The Desert in Modern Literature and Philosophy: Wasteland Aesthetics (Crosscurrents) (Paperback)
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Aidan Tynan provocatively rethinks some of the core assumptions of ecocriticism and the environmental humanities. Showing the significance of deserts and wastelands in literature since the Romantics, he argues that the desert has served to articulate anxieties over the cultural significance of space in the Anthropocene. He explores the ways in which Nietzsche's warning that 'the desert grows' has been taken up by Heidegger, Derrida and Deleuze in their critiques of modernity. And he looks at how the desert has been a terrain of desire over which the Western imagination of space and place has range, in writings from T.S Eliot to Don DeLillo, from imperial travel writing to postmodernism; and from the Old Testament to salvagepunk.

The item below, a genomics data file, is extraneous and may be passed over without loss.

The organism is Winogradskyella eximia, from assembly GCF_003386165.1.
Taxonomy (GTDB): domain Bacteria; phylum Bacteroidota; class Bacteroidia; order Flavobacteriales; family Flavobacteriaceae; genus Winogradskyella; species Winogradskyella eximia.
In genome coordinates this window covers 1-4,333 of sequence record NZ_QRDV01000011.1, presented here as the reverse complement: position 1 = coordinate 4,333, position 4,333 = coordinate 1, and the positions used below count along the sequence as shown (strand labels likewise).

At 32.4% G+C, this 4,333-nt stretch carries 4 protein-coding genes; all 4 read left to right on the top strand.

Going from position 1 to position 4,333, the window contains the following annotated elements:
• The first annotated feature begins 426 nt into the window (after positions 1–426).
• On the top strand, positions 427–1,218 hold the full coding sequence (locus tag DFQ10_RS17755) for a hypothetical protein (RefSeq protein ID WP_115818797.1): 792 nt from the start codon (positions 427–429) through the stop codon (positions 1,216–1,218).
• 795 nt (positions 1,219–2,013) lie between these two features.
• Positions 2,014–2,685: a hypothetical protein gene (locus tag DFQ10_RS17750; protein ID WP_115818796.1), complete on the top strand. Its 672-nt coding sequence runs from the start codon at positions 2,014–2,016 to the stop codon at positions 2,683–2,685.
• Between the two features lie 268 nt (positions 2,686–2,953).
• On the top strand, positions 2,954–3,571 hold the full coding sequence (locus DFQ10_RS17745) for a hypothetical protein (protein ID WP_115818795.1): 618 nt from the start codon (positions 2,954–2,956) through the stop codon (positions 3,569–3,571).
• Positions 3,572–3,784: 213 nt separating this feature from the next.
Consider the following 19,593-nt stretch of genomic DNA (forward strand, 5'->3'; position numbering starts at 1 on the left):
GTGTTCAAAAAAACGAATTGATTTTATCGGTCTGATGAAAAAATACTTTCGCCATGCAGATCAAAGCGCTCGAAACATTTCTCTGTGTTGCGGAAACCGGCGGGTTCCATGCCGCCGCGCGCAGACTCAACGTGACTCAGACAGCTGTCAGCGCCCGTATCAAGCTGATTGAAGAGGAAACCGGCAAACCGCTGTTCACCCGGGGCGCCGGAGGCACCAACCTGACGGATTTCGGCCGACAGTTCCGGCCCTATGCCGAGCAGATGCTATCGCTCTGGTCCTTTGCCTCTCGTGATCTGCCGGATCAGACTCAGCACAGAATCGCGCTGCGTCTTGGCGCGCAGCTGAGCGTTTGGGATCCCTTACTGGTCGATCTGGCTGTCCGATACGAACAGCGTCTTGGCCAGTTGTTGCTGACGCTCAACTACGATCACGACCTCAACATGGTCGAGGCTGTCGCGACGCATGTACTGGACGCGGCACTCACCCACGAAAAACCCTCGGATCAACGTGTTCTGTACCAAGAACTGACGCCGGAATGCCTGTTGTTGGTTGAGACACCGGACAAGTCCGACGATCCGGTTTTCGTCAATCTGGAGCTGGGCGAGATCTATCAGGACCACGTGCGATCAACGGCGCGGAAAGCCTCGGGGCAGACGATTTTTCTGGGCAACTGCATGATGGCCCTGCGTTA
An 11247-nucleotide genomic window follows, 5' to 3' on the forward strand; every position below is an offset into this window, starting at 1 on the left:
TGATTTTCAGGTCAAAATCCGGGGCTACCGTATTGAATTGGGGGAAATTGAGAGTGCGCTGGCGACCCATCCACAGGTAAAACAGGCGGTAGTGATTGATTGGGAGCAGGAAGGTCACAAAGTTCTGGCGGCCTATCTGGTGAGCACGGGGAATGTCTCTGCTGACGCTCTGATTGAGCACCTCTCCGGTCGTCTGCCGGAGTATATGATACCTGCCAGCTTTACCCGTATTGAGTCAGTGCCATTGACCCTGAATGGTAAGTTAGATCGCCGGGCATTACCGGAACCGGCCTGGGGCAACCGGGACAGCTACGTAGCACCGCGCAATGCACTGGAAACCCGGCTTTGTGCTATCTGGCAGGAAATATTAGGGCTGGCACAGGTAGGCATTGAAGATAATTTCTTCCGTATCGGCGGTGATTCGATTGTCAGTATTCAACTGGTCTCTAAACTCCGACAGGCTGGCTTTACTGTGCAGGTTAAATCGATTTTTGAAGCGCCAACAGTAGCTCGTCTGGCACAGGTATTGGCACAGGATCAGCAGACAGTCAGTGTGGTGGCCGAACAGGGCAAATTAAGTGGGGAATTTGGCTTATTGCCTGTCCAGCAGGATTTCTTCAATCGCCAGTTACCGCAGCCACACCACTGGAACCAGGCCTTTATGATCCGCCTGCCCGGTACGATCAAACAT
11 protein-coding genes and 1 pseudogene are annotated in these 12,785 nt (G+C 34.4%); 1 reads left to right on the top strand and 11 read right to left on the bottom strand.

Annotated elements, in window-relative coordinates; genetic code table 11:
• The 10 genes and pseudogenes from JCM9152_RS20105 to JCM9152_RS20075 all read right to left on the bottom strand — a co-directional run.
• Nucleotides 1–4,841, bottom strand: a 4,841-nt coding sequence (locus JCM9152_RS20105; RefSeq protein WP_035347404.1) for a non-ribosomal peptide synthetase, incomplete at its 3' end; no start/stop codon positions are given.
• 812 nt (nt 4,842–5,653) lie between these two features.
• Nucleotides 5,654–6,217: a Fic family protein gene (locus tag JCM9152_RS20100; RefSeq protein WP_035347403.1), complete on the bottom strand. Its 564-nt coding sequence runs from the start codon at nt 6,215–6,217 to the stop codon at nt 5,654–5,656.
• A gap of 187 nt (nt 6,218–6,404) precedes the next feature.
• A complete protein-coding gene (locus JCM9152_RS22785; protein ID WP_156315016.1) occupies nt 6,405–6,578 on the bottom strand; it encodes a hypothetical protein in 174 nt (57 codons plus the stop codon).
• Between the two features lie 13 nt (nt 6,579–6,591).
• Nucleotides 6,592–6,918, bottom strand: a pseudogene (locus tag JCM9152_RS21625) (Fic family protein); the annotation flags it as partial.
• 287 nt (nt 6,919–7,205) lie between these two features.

About the Author
Aidan Tynan Senior Lecturer in English literature at Cardiff University. He is the author of Deleuze's Literary Clinic: Criticism and the Politics of Symptoms (Edinburgh, 2012). He had co-edited two volumes: Credo Credit Crisis: Speculations on Faith and Money (Rowman & Littlefield, 2017) and Deleuze and the Schizoanalysis of Literature (Bloomsbury, 2015).